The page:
Original Post From Dean Takahashi
Nvidia chief executive Jen-Hsun Huang introduced the Nvidia Grid Gaming System tonight. That’s a mouthful, but the graphics chip maker says it will enable gamers to play in the cloud in a way that is much more convenient and efficient than can be done today.
It means gamers can log into high-end games on a Smart TV, even though the TV has no serious 3D graphics computing power itself. The game can access technology in a web-connected data center — which Nvidia calls the Grid — to do the computing in the data center, or cloud, and then send the results down to the gamer’s machine, wherever the gamer is playing. This means you could log into a laptop in your hotel room and play high-end games, even though your laptop is a relatively weak machine. The Grid, Huang said, will help fulfill the promise of cloud gaming.
Huang announced the news at the swanky Rain nightclub in the Palms Hotel on the eve of the Consumer Electronics Show in Las Vegas.
Nvidia also made it a lot easier for gamers to play their games in the cloud, so that they could access their saved games from multiple devices. Huang said the Grid Gaming System will be able to support 24 users on one computing node. That’s more concurrent users on a server than many other solutions can do, and it makes cloud gaming much more practical.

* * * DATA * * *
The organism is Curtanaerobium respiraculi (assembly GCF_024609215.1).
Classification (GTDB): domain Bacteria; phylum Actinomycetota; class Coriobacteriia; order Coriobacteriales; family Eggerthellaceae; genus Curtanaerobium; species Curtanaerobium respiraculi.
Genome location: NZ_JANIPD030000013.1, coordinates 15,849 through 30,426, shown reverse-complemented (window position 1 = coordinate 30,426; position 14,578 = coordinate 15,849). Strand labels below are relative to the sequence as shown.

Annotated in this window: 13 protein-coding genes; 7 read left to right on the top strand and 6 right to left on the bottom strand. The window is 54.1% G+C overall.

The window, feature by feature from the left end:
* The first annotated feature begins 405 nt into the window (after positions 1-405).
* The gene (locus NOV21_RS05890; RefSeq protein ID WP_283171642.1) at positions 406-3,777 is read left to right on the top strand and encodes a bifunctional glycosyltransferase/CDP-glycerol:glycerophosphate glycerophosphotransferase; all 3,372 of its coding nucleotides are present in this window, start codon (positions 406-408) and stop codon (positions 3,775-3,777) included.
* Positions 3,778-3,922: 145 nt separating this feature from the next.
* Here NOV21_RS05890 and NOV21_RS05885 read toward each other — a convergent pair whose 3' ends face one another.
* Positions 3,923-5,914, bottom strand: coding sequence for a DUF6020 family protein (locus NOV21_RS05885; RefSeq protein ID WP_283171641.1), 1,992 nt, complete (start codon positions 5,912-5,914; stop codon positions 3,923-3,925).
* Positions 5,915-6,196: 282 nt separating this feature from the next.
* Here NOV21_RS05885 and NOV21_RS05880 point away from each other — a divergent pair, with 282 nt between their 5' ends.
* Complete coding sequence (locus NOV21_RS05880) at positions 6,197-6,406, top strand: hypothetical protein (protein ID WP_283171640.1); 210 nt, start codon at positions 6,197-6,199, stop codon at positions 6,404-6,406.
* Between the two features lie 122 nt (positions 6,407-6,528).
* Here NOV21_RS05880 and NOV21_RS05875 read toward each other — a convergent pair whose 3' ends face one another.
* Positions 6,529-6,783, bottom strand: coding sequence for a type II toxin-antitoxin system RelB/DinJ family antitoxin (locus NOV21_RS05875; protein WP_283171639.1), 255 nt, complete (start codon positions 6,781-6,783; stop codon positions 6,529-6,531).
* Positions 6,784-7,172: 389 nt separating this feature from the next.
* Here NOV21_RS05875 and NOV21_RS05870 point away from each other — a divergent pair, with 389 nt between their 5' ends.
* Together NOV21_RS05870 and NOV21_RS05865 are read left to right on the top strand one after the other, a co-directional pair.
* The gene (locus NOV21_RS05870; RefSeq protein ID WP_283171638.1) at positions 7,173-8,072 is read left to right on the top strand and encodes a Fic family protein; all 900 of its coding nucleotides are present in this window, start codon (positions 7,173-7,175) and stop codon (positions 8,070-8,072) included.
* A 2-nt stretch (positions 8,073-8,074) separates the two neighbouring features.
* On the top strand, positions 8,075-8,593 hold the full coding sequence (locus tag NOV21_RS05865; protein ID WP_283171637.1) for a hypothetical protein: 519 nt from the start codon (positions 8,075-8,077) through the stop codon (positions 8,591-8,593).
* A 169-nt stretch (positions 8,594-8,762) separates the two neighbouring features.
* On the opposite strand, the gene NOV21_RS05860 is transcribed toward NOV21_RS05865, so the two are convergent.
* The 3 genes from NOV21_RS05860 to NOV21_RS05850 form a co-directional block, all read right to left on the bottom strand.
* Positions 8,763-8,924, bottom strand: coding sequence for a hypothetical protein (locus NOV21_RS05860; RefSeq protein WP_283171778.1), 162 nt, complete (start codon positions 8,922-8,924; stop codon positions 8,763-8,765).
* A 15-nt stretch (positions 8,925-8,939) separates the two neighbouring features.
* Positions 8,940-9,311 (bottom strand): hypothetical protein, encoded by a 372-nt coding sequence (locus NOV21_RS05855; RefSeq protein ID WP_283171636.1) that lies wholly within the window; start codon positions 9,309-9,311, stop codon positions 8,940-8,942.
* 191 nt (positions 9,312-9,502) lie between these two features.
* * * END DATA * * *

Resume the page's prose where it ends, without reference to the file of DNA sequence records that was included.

Nvidia’s partners include Agawi, Playcast, G-Cluster, Cloudunion, Cyber Cloud, and Ubitus. Nvdia’s Grid technology is its first fully integrated system product and it will enable those partners to offer their own cloud-gaming services. The Grid taps a new graphics chip, new infrastructure, and services for the partners, Huang said.
“Cloud gaming is an industry that is about to come to fruition,” he said. “It’s taken us five years to make it possible.”
An Nvidia Grid Gaming System has 20 Grid servers in a rack. That system has 240 Nvidia graphics chips and 200 teraflops, or as much computing power as 700 Xbox 360 game consoles.
PC gaming is bigger than ever, especially with the advent of free-to-play online games, Huang said. But it’s still a hassle.
Nvidia has taken the trouble of understanding all of the complex settings for 3D technology, and it now has the software that simplifies PC gaming so you can just focus on playing the game. The technology, GeForce Experience, automatically detects the hardware in your system and the game you’re playing. It then automatically sets the 3D graphics and other technologies for the best results.
“It comes up with the most beautiful and playable settings that your PC will allow,” he said.
Nvidia will provide the GeForce Experience software with its graphics hardware. The goal is to demystify PC gaming and get users to buy more gaming hardware.
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